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Radio Acoustic Ranging

Radio-Acoustic-Ranging (RAR) navigation, developed within the United States Coast and Geodetic Survey, was the very first navigation system to divorce itself from the necessity to visually see either fixed known objects on land for inshore piloting navigation or astronomic bodies for celestial navigation. As such, it was the revolutionary first step on the 70-year road that has culminated in the development and widespread use of the Global Positioning System for land, sea, air, and near-Earth space navigation.

RAR, like many other technological advances in the marine sciences, had its roots in the sinking of the TITANIC. The invention by Reginald Fessenden of a means to transmit and receive sound waves in the sea was the seed that led to the invention of depth-finding sonars and other types of sonars for looking ahead of a vessel and out to the sides of a vessel. World War I gave impetus to this field of endeavor as German submarines were prowling shipping lanes and sinking American and British shipping at an alarming rate. It was imperative to devise means to discover these menaces and take action to destroy them.

As part of this effort, Commander Nicholas Heck of the Coast and Geodetic Survey was attached to a Coast Artillery Unit in the New York area that was engaged in conducting various experiments utilizing underwater sound for the discovery of undersea objects. Heck, who was the leader in the evolution of wiredrag and wiresweep technology, quickly grasped the power of sonar as an underwater search tool. But additionally, because his background involved the precision navigation of surveying vessels, he saw the possibility of determining the ranges of a sound source from two or more fixed listening devices and fixing the position of that sound source. This was the principle which developed into the RAR method of navigation. The method devised for RAR navigation was to drop a TNT bomb off the stern of the surveying vessel and listen for its explosion at the ship and at two or more fixed hydrophone locations. When the fixed hydrophones received the signal from the explosion, this activated a radio transmitter that would immediately transmit the reception of the signal back to the surveying vessel. Given the distances involved, anywhere from a few miles out to 200 miles, radio transmission time was considered instantaneous. Thus by knowing the time of the explosion at the ship and comparing it to time of radio signal reception from a fixed hydrophone, the travel time of the sound wave from explosion to the fixed hydrophone could be determined. With knowledge of the velocity of sound in the surrounding seawater, wave travel time multiplied by velocity of sound in seawater would give the distance. The intersection of two or more distances (ranges) would fix the position of the surveying vessel at the time of the explosion. This method was first used in 1924 by the Coast and Geodetic Survey Ship GUIDE off the coast of Oregon.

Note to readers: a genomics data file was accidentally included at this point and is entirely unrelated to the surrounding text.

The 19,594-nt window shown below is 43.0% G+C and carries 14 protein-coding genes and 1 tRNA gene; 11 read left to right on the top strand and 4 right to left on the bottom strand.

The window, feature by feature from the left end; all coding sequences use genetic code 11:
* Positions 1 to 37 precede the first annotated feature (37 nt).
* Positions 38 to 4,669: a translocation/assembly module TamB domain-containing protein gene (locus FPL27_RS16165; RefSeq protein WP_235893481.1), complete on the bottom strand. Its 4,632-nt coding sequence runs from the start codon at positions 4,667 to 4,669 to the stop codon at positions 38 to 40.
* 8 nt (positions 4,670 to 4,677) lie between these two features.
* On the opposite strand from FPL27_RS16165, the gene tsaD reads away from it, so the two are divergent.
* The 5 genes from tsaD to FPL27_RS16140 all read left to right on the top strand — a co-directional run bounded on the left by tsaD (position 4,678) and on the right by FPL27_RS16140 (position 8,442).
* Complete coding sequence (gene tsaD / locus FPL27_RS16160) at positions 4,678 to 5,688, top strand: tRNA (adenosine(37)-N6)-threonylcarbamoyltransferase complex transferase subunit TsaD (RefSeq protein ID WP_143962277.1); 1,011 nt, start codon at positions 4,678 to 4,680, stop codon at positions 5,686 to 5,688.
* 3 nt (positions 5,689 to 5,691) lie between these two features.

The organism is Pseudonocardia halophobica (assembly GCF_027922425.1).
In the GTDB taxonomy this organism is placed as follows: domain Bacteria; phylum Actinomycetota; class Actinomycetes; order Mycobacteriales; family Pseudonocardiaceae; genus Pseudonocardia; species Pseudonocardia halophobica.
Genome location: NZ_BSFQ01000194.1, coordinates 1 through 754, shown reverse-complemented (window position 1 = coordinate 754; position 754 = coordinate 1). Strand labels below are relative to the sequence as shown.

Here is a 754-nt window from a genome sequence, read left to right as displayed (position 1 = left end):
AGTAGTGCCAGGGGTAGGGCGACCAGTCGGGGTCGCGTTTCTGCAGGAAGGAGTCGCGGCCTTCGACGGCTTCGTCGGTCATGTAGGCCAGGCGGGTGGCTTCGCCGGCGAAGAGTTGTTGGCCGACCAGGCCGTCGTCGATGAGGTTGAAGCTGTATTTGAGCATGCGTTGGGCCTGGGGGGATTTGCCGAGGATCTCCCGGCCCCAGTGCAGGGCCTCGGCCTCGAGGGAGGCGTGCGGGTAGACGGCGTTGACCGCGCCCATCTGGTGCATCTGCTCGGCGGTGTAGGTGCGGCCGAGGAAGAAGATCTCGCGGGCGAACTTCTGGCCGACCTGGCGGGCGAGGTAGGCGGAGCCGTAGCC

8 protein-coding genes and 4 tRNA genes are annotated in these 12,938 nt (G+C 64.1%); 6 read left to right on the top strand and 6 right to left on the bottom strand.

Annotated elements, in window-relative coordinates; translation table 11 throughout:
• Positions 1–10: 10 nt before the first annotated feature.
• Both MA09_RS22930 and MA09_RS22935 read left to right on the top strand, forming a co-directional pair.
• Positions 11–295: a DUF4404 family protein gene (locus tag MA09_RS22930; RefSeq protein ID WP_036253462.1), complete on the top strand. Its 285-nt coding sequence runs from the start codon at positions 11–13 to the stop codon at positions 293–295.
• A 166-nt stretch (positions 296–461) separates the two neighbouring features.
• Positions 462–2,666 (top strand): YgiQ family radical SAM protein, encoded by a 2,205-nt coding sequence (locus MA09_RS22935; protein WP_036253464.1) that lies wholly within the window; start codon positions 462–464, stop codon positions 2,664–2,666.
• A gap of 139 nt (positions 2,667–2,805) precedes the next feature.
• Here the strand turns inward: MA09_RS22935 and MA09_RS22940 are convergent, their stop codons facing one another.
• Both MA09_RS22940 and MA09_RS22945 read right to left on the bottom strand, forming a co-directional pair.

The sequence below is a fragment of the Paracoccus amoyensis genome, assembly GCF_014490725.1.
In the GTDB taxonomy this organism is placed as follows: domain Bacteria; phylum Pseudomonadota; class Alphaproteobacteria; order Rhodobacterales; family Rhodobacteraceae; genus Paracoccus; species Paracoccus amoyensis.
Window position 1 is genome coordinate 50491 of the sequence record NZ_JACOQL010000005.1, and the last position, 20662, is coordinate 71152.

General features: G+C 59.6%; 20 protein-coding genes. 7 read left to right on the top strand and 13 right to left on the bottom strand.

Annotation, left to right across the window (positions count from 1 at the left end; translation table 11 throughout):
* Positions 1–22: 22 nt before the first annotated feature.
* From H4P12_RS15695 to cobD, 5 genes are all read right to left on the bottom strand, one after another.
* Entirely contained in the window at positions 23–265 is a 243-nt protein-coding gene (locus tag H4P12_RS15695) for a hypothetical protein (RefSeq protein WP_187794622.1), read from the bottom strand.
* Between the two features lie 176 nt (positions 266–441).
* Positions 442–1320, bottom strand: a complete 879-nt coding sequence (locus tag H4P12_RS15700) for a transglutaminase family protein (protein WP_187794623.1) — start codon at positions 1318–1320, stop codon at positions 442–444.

After the initial tests, Heck turned further development of the method over to Robert F. Luce, the commanding officer of the GUIDE. Within two years, RAR reception had extended 206 miles offshore giving the first inkling of the SOFAR layer. RAR as a system was a step in the development of: 1) radionavigation systems; 2) automated offshore telemetering buoys for oceanographic and meteorological studies; 3) further refinement in the understanding of the sound velocity structure of the ocean; and 4) seismic reflection and refraction profiling.

As a navigation method, it was used until the early years of the Second World War when it was superceded by pure radio-navigation methods devised to navigate both Allied and Axis bombers. The 30 photos and diagrams in the Radio-Acoustic-Ranging section of the Coast and Geodetic Survey album commemorate this first non-visual navigation system. RAR should be remembered as a major step forward in the development of electronic navigation systems, as a forerunner of many modern oceanographic telemetering systems, and as a stepping-stone on the path to marine seismic surveys.